The Phaserl



[Ed. Note: um, one thing: “There is no inflation”? Try this: U.S. food prices rising 367% faster than inflation]

from Northman Trader:

When the Fed embarked on its mission to rescue the economy in 2009 it did so on the following premise: Save the banks by re-inflating the housing and stock markets via easy money and, as a result, companies would hire and the eventual scarcity of labor would produce wage growth with the end result that the resulting inflation would permit for a tightening cycle to normalize rates.

The problem: After 7 years and trillions of dollars in debt and balance sheet expansion there is no inflation nor is there any wage growth. And the reason for this is a structural one that central banks have been refusing to acknowledge and admit: The massive underlying shift in technology that is radically changing the global labor market. Not for the better, but for the worse.

And this shift has enormous implications for investors, the economy, society at large and the stock market. And these implications have the potential to signal Game Over for this bull market.

Before we get into this let’s briefly address the recent history in the stock market:

For years investing was easy. You just threw money at a market that never stopped going up. And when it occasionally fell, it was because the Federal Reserve had just ended a QE program. But not to worry, the next one was just around the corner. And sure enough every Federal Reserve press release or press conference produced an orgasmic buying feast every time the word “accommodative” was mentioned. Easy money, we have your back, the Bernanke put. You know the gig. Then we had the taper tantrum when Ben Bernanke merely mentioned the possibility of QE ending. Oh, but not to worry, we will stay at ZIRP. Free money for a long time to come and don’t worry we will let you know way in advance when we will raise rates. And even better: QE will be everywhere. In Japan, in Europe. And if things were to get really bad (i.e. the Ebola scare) we will bring QE4 back (Bullard, October 2014). But not to worry any issues are just transitory. Inflation is just around the corner don’t you know?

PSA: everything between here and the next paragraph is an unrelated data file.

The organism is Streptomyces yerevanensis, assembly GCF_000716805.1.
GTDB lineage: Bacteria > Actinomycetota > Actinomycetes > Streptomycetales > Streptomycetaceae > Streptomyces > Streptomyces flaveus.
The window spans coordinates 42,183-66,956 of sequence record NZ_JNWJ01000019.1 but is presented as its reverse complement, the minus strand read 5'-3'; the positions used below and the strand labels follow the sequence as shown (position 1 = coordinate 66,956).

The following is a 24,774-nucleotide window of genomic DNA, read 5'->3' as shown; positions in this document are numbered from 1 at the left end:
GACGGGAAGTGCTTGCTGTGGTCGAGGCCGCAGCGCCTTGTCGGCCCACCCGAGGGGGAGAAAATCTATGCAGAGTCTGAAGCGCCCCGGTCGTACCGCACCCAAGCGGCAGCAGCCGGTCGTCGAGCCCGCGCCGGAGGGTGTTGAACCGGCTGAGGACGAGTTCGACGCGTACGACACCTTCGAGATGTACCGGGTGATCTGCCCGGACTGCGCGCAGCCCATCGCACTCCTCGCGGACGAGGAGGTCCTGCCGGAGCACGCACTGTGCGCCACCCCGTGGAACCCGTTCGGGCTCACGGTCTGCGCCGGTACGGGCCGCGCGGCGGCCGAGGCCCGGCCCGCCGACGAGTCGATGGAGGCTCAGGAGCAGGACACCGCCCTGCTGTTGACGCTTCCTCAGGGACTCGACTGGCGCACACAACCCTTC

And for years the narrative worked. Markets went on to make ever new highs, even in 2015 after QE3 ended, spurred on by an unprecedented move of global QE and dozens of interest rate cuts. The ECB launched QE and the DAX even got to over 12K, the Nasdaq went over 5,000 and new highs and the news media and bloggers were giddily writing articles how it was different this time. But there was something odd about these new highs. Most stocks were not participating, in fact, most stocks started correcting while markets made new highs despite this negative divergence. It was a rally of the few, the big cap stocks, while the majority was left behind and we could see it in the charts:


draghiBut then something happened. Something symbolic at first. A young woman threw glitter at Mario Draghi in April and the DAX lost 12K and never saw it again. Then there was anxiety about Greece. The math didn’t work, but as we expected they found a way to kick the can. Then China numbers didn’t add up and its growth story began to implode.

In July we outlined the Big Bad Bear Case and pointed toward this structurally weakening $NYSE price chart:


Since then the August flash crash has reconnected price with the moving averages highlighted in the chart:


Price discovery took place in the course of only a couple of days and was stopped by circuit breakers during that flash crash day in August.

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